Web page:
Rev. Dolly Jacobs
Associate Pastor for Pastoral Care

“There’s something happening here,” FPC member said to me, placing her canned goods for Urban Ministry in the FPC van. She waved her hand up in the air, gesturing towards our campus. “I can feel it; it is amazing.” She smiled, hopped in her car, and drove away.

I took a deep breath and surveyed our campus, mostly empty since March 14, 2020. That was the day necessary to close our campus doors, repeatedly having heard the instructive words, “shelter in place” & “flatten the curve,” in hopes of ushering the deadly COVID virus out of our city.

“There’s something happening here” … Where?

  • Inside of our historic and majestic sanctuary where our worship and music once glorified God?
  • Inside of Redhead Hall where the Young Men’s Bible Class used to faithfully meet, rain or shine?
  • Inside of our Memorial Chapel that for five plus years has welcomed over 100 Congolese refugees worshiping God in Swahili on Sunday nights?
  • Inside of our wonderful Welcome Center and Solarium where hot coffee and warm biscuits have brought generations together for fellowship on Sunday mornings?

“There’s something happening here”… Where?

In my mind, the pandemic had had the audacity of taking away joyful faith-filled events in spaces we hold sacred, stripping us bare of what had been our normal, our routine. Now, we’ve spent 11 months questioning and reshaping how we are “ the church.”

FPC friends, there’s something happening here. We have prayerfully sought out the guidance of the Holy Spirit, and we have created new ways to be “the church” March 2020- present.

I found this powerfully evident on Ash Wednesday, February 17.

Early that Wednesday morning, Jill, Keith and I stood outside of the sanctuary steps on Fisher Park Circle. These are the steps that people have climbed, babies and children in tow, each Sunday to worship God since 1928. We stood on the sidewalk where, behind were the entrances to our church columbarium, an intentional symbolic reminder to those who came for the imposition of ashes that this is where we are laid to rest at the end of this earthly journey.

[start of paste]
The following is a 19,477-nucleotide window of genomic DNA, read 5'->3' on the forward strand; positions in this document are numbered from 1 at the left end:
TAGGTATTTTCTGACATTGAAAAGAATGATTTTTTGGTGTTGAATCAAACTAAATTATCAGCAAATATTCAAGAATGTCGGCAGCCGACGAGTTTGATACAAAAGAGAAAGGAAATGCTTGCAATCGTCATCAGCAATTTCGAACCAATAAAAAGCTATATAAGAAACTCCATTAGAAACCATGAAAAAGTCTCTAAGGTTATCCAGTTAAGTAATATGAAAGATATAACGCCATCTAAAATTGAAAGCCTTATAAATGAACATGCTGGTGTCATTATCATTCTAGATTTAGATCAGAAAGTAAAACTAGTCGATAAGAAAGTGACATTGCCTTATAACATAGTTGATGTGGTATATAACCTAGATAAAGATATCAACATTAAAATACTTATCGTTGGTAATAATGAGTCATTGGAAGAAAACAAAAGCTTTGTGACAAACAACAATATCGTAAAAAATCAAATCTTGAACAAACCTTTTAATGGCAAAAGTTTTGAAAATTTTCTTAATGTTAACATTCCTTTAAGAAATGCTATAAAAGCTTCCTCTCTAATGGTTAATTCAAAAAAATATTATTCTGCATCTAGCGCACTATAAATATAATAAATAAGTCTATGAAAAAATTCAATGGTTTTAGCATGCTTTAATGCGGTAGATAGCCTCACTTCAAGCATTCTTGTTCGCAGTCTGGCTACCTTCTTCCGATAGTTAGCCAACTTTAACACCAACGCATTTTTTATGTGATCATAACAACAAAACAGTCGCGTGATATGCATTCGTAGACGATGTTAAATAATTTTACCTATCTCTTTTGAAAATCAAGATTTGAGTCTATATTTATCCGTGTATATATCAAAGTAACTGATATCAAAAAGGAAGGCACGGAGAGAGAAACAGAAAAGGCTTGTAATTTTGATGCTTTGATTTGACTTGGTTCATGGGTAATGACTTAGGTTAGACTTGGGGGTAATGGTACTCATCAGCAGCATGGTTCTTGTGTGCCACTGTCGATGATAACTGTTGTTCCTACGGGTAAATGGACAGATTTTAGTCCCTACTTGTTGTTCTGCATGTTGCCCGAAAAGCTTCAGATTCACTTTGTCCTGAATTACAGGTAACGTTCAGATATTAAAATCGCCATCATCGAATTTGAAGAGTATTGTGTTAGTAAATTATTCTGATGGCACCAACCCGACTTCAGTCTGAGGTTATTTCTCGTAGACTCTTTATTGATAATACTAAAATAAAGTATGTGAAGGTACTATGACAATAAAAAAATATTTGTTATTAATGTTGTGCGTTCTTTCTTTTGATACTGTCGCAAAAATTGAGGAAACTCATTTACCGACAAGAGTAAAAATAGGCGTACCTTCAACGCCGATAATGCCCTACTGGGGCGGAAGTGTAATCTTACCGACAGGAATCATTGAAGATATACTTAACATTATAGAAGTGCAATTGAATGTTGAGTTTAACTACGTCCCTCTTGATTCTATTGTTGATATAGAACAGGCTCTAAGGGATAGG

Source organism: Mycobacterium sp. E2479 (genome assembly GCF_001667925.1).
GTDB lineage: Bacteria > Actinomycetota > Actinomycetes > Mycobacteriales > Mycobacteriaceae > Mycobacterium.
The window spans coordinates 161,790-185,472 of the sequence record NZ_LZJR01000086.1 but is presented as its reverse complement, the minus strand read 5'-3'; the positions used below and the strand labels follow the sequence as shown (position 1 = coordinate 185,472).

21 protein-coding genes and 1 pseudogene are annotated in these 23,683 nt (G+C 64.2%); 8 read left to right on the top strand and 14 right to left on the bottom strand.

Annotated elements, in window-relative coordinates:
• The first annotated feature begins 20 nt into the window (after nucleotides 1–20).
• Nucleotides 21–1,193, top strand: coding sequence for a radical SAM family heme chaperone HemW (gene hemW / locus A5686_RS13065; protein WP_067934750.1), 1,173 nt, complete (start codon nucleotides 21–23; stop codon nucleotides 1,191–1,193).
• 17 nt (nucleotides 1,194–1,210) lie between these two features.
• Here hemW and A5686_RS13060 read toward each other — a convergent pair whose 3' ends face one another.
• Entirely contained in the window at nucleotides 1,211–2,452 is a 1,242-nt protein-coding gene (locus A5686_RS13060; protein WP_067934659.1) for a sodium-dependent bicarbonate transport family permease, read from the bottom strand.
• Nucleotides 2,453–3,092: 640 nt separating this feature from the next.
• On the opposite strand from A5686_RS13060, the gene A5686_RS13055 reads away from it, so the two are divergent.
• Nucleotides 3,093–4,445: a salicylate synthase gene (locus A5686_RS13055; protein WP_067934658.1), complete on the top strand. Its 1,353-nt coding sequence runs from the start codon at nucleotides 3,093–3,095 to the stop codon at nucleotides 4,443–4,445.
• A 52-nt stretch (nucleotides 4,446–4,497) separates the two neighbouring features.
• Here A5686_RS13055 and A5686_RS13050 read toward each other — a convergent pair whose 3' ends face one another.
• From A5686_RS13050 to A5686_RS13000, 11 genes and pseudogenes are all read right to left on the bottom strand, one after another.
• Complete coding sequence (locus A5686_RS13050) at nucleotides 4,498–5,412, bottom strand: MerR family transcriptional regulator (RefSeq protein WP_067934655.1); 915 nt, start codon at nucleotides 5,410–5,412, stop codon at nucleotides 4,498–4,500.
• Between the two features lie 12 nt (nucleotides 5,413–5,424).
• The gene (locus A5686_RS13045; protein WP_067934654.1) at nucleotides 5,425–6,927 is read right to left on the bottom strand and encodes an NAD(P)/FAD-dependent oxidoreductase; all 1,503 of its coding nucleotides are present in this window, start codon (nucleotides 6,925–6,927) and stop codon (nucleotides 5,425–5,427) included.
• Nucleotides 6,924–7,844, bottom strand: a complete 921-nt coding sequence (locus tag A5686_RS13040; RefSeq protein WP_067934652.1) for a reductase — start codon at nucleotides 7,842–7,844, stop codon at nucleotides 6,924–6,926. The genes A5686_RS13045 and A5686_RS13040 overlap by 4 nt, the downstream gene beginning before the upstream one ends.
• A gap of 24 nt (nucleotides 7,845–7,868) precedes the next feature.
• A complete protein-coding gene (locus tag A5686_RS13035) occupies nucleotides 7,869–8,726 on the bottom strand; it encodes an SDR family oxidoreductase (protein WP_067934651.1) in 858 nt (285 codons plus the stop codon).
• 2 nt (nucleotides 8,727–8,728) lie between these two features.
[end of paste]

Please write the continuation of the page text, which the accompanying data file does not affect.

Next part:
With the help of the Session appointed COVID task force and our FPC staff, we were safely gowned up, surgical gloves and face masks and shields donned, ashes and Q-tips in hand.

To be honest, we had wondered, “Will people come?”

To see us ready to worship that day, one might joke about how we could’ve been mistaken for a COVID testing clinic if it weren’t for our purple stoles. A reminder that, “there’s something happening here.”

In planning for that day, our staff discussed and tucked away preconceived theological notions and liturgical training that Ash Wed services were supposed to be in our sacred spaces of the sanctuary and the chapel. We had to open our minds and hearts to the Spirit of Lord telling us that this would indeed be an unique offering.

And on that day, something happened. Many of our active members we have sorely missed seeing arrived, smiles on their faces, hands outstretched as they received the ashen symbol of the cross, closing their eyes when they heard the words, “Remember that you are dust and to dust you shall return.”

I also met new faces like “Carrie,” “Tom,” and “Susan and Ebony.” All of these newcomers chose to receive ashes at our church. Their eyes filled with tears as I placed ashes on their hands or foreheads (as some insisted) and then we prayed together. No longer strangers but new friends I hope will return again.

Something was happening on Fisher Park Circle Ash Wednesday. It was sacred, and I believe our Triune God smiled.

This Lent, we begin our journey by first honoring the place where our identity is formed, the place we are named and claimed as God’s own, the church..

I hope you will walk this journey with us.

I am excited for you to check out our website and hear stories of some of our members whose families have been a part of FPC for many generations:

  • Bob Beall, a direct descendant of Father Paisley
  • John Redhead, son of the late Dr. Jack Redhead
  • Molly Mullin, daughter of the late Dr. Joe Mullin
  • Adelaide Fortune McIntosh, great granddaughter of the late Adelaide Fortune Holderness, whose leadership and weekly presence in our church is now celebrated by a plaque, reserving her preferred seat: pulpit side, center aisle, last pew.

Their Christian journeys all began in our sanctuary; their faith deeply rooted in this place we call First Presbyterian Church. AND, they have chosen to be active members today, growing deeper in their own Christian identities, their family roots bolstering them as they follow Jesus today being His hands and feet to others.

“There’s something happening here.” … Yes, indeed, the presence of the Lord surely is in “this place.”